The new meta in Overwatch is tanks in the backline. It’s a nightmare playing support now, so much so that it’s the meme-of-the-moment, because it’s near impossible to stay alive unless your team understands the threat. Which in quickplay is rare, for obvious reasons (everyone’s a solo hero).
The most common thing now is finding an Orisa hunting the healers, which is so peculiar. Orisa has gone from a shield building defender (ideal to partner with Bastion) to a rampaging spear-throwing damage dealer, despite still being categorised as a tank. New tank Junkerqueen is also a brutal support slayer, rounding out a trio of Australian archetypes that make me cringe with their gruesome finishers and naked bloodlust.
About the only tank who’s still a tank is dear old Reinhardt, thank goodness. Getting a game with him is a small relief as you can stick close and keep him alive – unless he’s also playing offensively in which case he’s charged away defenceless to the other side of the map.
The one-tank change seems to have also freed up other DPS to go support hunting. Sombra in particular is a one-shot Mercy killer now, even more so than Tracer ever was. Symmetra and Junkrat are equally lethal – being killed by Junkrat spam is still one of the most frustrating ways to die. Even Moira and new healer Kiriko, both support, seem to spend a lot of time now murdering their compatriots rather than healing their team.
I still feel like I can swing a match with Mercy, but only if I’m not being hunted by tanks. There’s always been barely any way to get away from a Winston, but now the other tanks are involved it feels like a losing battle. Maybe some kind of defensive buffs are required, but I suspect it will be the opposite – making Mercy et al into attacking machines too so there is no backline to dive into.
Other than OW2, New World is the other game that has leapt into the Dragonflight gap. Like everyone I was keen to jump into the Brimstone Sands patch and see what was new and apparently better. I enjoyed my short time in the game (especially the gathering) until it became a ghost town.
I have one friend who stuck with it through thick and thin (and now thick again). I asked him why and he has a great answer: it’s the first MMO where he was there at the start and feels comfortable that he ‘knows’ the game. That’s no small thing and I envy that feeling: being a master-crafter, knowing the world and players, part of a server strong guild, etc.
He’s playing Warcraft too, but only joined shortly before Shadowlands so it’s impossible to feel properly on top of the billion systems and weight of history. Even I feel that in Warcraft, the overwhelmingness of it, despite having played it for so long. It took a few deep breaths to knuckle down and start working out the new/old Talent Trees for example.
Compare that to New World where because my friend has stuck with it he can adapt to changes and new features quickly due to the deep – or at least experienced – understanding. It’s one reason I’m really looking forward to the Riot MMO – a chance to get in at the ground level with a bound-to-be-polished new game. Just like New World was meant to be, but with a team that perhaps understands the MMO genre better from day one.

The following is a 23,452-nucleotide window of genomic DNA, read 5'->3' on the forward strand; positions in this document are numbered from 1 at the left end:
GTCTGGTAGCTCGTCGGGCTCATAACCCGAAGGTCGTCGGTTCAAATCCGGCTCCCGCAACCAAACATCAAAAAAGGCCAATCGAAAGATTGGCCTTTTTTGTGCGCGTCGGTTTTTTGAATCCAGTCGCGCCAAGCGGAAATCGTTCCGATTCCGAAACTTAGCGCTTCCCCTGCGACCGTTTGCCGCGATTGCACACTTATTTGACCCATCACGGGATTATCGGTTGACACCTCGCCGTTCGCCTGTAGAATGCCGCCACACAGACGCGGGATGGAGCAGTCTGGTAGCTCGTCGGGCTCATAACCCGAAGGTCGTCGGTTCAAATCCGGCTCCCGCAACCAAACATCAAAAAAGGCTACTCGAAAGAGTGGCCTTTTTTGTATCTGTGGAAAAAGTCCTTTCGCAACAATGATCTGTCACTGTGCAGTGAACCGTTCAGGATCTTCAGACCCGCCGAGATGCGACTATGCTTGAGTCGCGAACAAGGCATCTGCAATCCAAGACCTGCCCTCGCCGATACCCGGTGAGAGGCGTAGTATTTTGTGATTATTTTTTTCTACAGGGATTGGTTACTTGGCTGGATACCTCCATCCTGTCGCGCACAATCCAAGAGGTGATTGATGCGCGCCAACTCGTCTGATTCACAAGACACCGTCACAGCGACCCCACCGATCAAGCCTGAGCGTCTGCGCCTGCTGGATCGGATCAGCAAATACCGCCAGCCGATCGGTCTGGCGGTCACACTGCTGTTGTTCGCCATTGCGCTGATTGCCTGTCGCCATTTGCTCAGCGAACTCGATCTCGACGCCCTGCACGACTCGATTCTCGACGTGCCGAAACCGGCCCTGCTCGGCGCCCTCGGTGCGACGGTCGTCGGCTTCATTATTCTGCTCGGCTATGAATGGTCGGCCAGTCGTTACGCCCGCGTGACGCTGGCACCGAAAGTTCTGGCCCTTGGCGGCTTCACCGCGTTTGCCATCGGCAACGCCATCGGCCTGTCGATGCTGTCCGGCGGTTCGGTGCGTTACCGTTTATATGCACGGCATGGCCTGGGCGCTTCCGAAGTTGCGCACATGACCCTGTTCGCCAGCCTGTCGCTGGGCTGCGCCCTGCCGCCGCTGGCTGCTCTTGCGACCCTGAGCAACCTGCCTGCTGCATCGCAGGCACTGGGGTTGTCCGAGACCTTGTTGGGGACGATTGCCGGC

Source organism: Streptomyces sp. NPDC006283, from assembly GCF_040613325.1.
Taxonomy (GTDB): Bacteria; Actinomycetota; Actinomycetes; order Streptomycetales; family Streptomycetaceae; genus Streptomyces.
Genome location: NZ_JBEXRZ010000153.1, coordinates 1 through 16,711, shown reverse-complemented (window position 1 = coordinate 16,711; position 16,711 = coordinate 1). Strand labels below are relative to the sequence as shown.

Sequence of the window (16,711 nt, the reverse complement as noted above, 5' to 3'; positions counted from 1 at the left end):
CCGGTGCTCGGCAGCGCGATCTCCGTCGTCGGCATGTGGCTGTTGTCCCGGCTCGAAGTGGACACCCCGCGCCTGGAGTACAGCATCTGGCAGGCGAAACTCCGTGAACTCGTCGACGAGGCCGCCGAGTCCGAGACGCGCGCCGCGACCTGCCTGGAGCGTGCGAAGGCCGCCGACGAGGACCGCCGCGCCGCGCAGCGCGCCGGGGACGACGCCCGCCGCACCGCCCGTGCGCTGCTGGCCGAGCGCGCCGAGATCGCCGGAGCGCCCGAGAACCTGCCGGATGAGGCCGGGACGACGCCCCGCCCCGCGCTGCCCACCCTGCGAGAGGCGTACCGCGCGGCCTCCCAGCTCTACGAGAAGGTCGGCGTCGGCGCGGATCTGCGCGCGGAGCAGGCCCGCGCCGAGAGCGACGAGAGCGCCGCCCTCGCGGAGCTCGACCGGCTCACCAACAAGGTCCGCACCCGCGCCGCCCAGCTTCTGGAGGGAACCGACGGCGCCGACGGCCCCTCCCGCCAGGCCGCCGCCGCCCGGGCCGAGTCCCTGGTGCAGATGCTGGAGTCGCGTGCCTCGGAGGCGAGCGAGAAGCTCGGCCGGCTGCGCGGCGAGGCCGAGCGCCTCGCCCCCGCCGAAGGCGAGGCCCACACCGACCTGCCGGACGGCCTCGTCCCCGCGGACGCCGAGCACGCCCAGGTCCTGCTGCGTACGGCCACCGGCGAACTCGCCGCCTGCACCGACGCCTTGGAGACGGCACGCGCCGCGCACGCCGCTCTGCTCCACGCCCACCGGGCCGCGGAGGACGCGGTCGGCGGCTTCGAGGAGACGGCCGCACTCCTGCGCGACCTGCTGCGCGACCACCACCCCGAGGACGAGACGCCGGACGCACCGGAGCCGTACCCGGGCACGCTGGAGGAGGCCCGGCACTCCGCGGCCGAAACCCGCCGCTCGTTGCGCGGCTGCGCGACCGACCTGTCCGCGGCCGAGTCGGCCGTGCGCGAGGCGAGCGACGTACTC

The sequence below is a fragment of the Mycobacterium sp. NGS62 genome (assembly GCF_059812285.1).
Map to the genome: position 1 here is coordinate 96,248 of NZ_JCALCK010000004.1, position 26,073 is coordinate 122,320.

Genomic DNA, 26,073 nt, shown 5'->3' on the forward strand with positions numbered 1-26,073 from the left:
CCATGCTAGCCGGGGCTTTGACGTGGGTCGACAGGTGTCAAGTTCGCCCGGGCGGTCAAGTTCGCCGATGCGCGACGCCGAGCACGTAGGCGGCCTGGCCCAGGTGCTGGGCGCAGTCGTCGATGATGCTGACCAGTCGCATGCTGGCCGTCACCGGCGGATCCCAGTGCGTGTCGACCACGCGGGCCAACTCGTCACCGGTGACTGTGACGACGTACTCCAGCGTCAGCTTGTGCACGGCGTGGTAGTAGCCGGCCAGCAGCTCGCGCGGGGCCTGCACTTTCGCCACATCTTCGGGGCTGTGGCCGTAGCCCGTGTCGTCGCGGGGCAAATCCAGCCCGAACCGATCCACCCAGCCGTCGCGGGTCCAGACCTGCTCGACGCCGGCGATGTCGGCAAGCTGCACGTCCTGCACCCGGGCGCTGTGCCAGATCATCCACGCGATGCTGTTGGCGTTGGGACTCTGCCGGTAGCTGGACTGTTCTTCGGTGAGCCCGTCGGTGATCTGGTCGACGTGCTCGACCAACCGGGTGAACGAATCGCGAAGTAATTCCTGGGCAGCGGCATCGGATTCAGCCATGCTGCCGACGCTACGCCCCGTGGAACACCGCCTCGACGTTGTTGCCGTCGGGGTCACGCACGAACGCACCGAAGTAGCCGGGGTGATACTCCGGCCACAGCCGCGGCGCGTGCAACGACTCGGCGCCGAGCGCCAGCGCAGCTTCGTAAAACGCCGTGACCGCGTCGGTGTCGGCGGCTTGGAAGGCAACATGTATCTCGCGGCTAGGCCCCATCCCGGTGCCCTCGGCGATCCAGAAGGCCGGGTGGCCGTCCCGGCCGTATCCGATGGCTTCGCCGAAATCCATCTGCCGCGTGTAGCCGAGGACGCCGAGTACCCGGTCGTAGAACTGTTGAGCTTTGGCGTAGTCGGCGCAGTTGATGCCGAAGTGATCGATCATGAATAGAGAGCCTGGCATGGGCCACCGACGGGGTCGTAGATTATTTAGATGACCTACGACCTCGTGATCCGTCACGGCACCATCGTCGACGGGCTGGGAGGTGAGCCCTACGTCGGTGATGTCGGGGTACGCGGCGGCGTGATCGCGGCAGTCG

So I am and was ready to dive in again, even if briefly. But I’d forgotten the fundamental flaw with New World: you can’t play with friends if the server is full (naturally Belghast has covered this topic well). I needed to reroll on his server, but it’s locked for new characters. It’s soooo frustrating. I launch the game once each day to see if I can create a character, before closing it and going back to Warcraft UI fiddling or alt levelling. Even when the ‘fresh start’ servers are launched there’s no guarantee the OG servers will be unlocked.
Oh well. Maybe it will be fixed in time for the new WoW expansion!
Overwatch 2 has launched neatly into the post-Shadowlands pre-Dragonflight dwaal, filling the gap perfectly. But it’s really only a sequel in name – the gameplay is very similar, the heroes too – so the only really new things are a fine-but-not-amazing new game mode and the (admittedly rather consequential) removal of a tank from each team.
Despite being so familiar it’s still a riot to play once you settle in. And because it’s a refresh there are short queues for every role, even DPS, meaning it’s easy to squeeze plenty of games in. There’s enough of the joy still there to make it worth playing, although the new monetisation system and shooter over quirky focus means the game is walking a fine line.
Removing a tank has made the entire game far more offensively focused. Unfortunately that also means there seems to be even less teamwork (in Quickplay) than there was a week ago in OW1. This is exacerbated by the changes made to many tank skills and abilities to make them less tanky and more frontline wreckers – each match now feels like the dive compilations of yore are the only way to play. Orisa has gone from being a defensive shield bringer to being a hard-to-kill offensive juggernaut. OW2 puts a lot more pressure on the solo-tank, and because of the increased emphasis on offence most tanks aren’t bothering to tank: instead, they just get into the fight and wreak havoc – just like a DPS.
The game feels faster as a consequence, more chaotic, and getting a non-team team makes it almost impossible to win with any confidence. I cannot imagine what it would be like coming in as a new player – I find it more difficult now to predict what anyone is going to do and I’ve played since launch. No consolidating behind the tanks, far fewer safe zones, and a lot less structure. There seems to be more of an emphasis on solo heroics rather than team play, despite the fact that when you do play as a team the wins are far more achievable. I guess playing Competitive would solve some of that, but I don’t like the pressure that mode brings.